The power needs of many farms are not insignificant. There is only so long a business can withstand year-on-year price hikes before its viability starts to be threatened.
As I traverse the nation I hear story after story of the astronomical power price rises farmers are experiencing. The power needs of many farms are not insignificant. Our sector uses electricity to run pumps for irrigation water, to power dairy milking machines, shearing sheds and fruit and vegetable packing facilities. There is only so long a business can withstand year-on-year price hikes before its viability starts to be threatened.
For farmers, high power prices are more than just a drain on the bottom line. We compete with farmers from other countries that have lower costs of production, are highly subsidised or both. Minimising the cost of our inputs is critical for farmers to compete in our most valued markets – both overseas and at home.
Farmers are also focussed on the future. They are at the frontline of the impacts of climate change – and most accept that as a nation we must contribute our fair share of global effort to reduce our greenhouse gas emissions. The farmers I talk to know that a transition away from the cheap, coal-based power generation is inevitable as assets age and new technologies become more and more affordable.
Likewise, as the peak representative body for Australian farmers, the National Farmers' Federation sees integrating renewables into the electricity supply as critical to meeting Australia’s emissions targets. We know the transition to clean energy generation is not free, but the threat of climate change makes the sacrifice worthwhile.
Minimising the transition cost is only possible if we have stable and coherent policy settings that provide the right signals. Investors in large-scale generation are looking for certainty to spend the big money needed to underpin generation capacity. Our distribution network needs the right signals to invest in the modern networks needed to cope with increasingly decentralised generation and changing patterns of demand. And consumers need the right signals to know how and when to use power and to make investments in energy efficiency and self-sufficiency.
This is an opportunity to reset the conversation about the policies required to achieve a secure and reliable, affordable and sustainable electricity supply into the future.Fiona Simson, President, National Farmers' Federation
Solving the security, affordability and low-emissions trilemma is only part of fixing the problems with the National Electricity Market (NEM). The current rules favour electricity businesses at the expense of the consumer. In recent weeks, we have seen the Federal Court throw out the Australian Energy Regulator’s attempt to curb the inefficient largess of electricity distribution networks in NSW. In Queensland, we’ve seen the state government intervene in the independent price setting process for retail electricity to provide tariff relief for consumers. And while short term relief from this intervention is welcome – is it really the best policy approach we can come up with?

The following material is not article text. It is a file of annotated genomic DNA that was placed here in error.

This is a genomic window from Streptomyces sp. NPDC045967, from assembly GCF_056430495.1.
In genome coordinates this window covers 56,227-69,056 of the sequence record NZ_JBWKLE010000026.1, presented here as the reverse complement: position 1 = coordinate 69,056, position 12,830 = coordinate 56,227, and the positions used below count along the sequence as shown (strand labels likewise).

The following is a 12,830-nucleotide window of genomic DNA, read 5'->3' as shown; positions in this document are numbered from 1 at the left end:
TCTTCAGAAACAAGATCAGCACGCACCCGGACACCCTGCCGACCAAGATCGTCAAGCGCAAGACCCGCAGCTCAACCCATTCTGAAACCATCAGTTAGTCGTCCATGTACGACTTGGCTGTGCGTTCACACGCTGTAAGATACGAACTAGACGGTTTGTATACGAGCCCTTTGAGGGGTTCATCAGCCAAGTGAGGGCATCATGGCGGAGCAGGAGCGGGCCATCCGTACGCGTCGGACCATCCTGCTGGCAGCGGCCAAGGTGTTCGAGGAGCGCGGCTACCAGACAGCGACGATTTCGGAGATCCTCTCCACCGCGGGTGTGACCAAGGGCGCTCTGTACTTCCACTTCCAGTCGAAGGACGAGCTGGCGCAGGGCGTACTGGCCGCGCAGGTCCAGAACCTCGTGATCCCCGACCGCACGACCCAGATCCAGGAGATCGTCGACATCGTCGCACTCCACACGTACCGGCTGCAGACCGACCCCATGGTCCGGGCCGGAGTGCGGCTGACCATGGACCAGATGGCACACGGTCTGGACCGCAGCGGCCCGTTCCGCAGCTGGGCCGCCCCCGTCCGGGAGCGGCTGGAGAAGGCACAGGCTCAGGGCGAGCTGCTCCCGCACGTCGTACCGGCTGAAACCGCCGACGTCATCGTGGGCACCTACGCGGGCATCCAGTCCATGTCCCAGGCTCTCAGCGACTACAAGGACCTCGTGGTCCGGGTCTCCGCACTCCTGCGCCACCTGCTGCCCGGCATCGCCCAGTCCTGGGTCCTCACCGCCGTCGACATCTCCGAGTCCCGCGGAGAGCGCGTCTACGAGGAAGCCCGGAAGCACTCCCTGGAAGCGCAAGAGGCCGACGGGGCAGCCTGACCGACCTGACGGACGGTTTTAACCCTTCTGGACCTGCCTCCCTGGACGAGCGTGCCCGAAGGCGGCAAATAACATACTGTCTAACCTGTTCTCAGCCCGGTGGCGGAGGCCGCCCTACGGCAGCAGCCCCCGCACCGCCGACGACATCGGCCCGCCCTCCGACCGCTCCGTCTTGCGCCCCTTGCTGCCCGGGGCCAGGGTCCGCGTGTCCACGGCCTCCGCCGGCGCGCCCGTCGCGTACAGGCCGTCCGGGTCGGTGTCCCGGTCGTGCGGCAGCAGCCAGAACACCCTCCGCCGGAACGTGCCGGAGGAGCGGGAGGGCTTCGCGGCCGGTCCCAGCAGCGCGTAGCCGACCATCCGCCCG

The need for a long-term, consistent, bipartisan policy signal for all players in the electricity sector is a concept that is beyond debate for what seems like everyone except our politicians. Most of the evidence thus far points to a technology-neutral, market-based mechanism as being the most affordable pathway to solving our electricity woes.
On Friday Chief Scientist Professor Allan Finkel will present his final report on the future of the National Electricity Market (NEM) to First Ministers at COAG. This is an opportunity to reset the conversation about the policies required to achieve a secure and reliable, affordable and sustainable electricity supply into the future. It’s time for the Commonwealth to put all options on the table - including market-based approaches - and to support an evidence based discussion on how we get the national policy settings right. It’s time for the states to agree to genuine regulatory reform to the NEM. The states need to show that they care more about households and the competitiveness of businesses than they do about their prized cash-cows – the state-owned electricity generation, network and retail businesses.
A business-as-usual approach is not an option.
Fiona Simson is a farmer from the Liverpool Plains of New South Wales and President of the National Farmers’ Federation.